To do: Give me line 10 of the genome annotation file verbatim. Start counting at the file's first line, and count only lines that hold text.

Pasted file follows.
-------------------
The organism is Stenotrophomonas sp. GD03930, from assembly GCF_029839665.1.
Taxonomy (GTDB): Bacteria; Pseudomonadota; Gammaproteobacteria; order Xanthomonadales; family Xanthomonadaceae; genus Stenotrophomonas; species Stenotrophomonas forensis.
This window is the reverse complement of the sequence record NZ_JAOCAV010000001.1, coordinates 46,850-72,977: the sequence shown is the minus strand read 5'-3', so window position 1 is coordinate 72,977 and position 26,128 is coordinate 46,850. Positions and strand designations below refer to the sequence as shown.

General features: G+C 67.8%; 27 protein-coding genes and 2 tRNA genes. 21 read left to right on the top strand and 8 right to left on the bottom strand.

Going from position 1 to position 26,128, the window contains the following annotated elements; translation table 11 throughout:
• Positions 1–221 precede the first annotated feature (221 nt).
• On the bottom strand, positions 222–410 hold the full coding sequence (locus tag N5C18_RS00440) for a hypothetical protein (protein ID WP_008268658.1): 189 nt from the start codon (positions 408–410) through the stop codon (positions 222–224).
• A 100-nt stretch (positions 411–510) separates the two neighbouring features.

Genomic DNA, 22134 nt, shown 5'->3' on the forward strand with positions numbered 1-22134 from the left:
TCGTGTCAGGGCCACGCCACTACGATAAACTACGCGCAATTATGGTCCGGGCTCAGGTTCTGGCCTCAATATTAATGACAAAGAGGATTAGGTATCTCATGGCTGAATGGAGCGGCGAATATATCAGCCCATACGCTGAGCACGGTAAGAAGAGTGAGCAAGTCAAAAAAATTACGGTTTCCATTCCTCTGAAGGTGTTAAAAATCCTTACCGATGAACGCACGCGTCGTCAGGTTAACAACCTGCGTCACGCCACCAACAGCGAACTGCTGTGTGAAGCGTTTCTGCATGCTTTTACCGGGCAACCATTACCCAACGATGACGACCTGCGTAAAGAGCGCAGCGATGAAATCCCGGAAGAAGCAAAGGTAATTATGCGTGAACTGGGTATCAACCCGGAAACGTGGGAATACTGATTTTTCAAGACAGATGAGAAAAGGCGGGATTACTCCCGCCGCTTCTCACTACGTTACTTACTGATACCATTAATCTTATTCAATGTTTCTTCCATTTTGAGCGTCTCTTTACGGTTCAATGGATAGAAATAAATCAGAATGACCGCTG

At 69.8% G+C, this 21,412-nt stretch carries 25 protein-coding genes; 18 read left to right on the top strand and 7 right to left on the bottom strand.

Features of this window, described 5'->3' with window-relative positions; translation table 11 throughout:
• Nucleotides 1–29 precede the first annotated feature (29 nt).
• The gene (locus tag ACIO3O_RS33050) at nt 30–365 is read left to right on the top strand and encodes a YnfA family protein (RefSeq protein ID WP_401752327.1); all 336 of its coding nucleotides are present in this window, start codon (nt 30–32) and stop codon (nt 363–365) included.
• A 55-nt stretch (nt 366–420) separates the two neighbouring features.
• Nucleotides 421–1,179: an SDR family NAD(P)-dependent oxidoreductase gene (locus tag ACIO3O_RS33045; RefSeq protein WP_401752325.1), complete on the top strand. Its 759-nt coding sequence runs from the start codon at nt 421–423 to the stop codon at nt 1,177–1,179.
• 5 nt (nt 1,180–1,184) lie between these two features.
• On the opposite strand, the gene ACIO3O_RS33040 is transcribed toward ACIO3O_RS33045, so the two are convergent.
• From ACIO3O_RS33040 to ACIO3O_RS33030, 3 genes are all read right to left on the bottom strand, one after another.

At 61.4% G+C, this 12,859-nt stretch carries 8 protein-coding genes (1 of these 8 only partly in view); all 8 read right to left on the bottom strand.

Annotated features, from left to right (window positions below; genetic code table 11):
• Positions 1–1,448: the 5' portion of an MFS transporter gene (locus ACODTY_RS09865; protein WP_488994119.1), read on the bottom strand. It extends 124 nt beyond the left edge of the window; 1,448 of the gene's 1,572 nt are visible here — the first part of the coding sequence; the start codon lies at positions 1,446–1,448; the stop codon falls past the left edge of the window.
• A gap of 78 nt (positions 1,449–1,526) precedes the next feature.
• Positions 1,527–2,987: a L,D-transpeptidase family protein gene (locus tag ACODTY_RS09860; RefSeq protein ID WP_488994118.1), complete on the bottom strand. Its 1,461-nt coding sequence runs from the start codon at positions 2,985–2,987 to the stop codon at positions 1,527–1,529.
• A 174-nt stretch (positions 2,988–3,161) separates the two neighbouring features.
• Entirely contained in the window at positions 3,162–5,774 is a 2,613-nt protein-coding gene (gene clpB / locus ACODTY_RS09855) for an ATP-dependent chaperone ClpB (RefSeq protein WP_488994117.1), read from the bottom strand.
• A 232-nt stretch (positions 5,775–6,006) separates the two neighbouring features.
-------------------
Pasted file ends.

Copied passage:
TCGTGTCAGGGCCACGCCACTACGATAAACTACGCGCAATTATGGTCCGGGCTCAGGTTCTGGCCTCAATATTAATGACAAAGAGGATTAGGTATCTCATGGCTGAATGGAGCGGCGAATATATCAGCCCATACGCTGAGCACGGTAAGAAGAGTGAGCAAGTCAAAAAAATTACGGTTTCCATTCCTCTGAAGGTGTTAAAAATCCTTACCGATGAACGCACGCGTCGTCAGGTTAACAACCTGCGTCACGCCACCAACAGCGAACTGCTGTGTGAAGCGTTTCTGCATGCTTTTACCGGGCAACCATTACCCAACGATGACGACCTGCGTAAAGAGCGCAGCGATGAAATCCCGGAAGAAGCAAAGGTAATTATGCGTGAACTGGGTATCAACCCGGAAACGTGGGAATACTGATTTTTCAAGACAGATGAGAAAAGGCGGGATTACTCCCGCCGCTTCTCACTACGTTACTTACTGATACCATTAATCTTATTCAATGTTTCTTCCATTTTGAGCGTCTCTTTACGGTTCAATGGATAGAAATAAATCAGAATGACCGCTG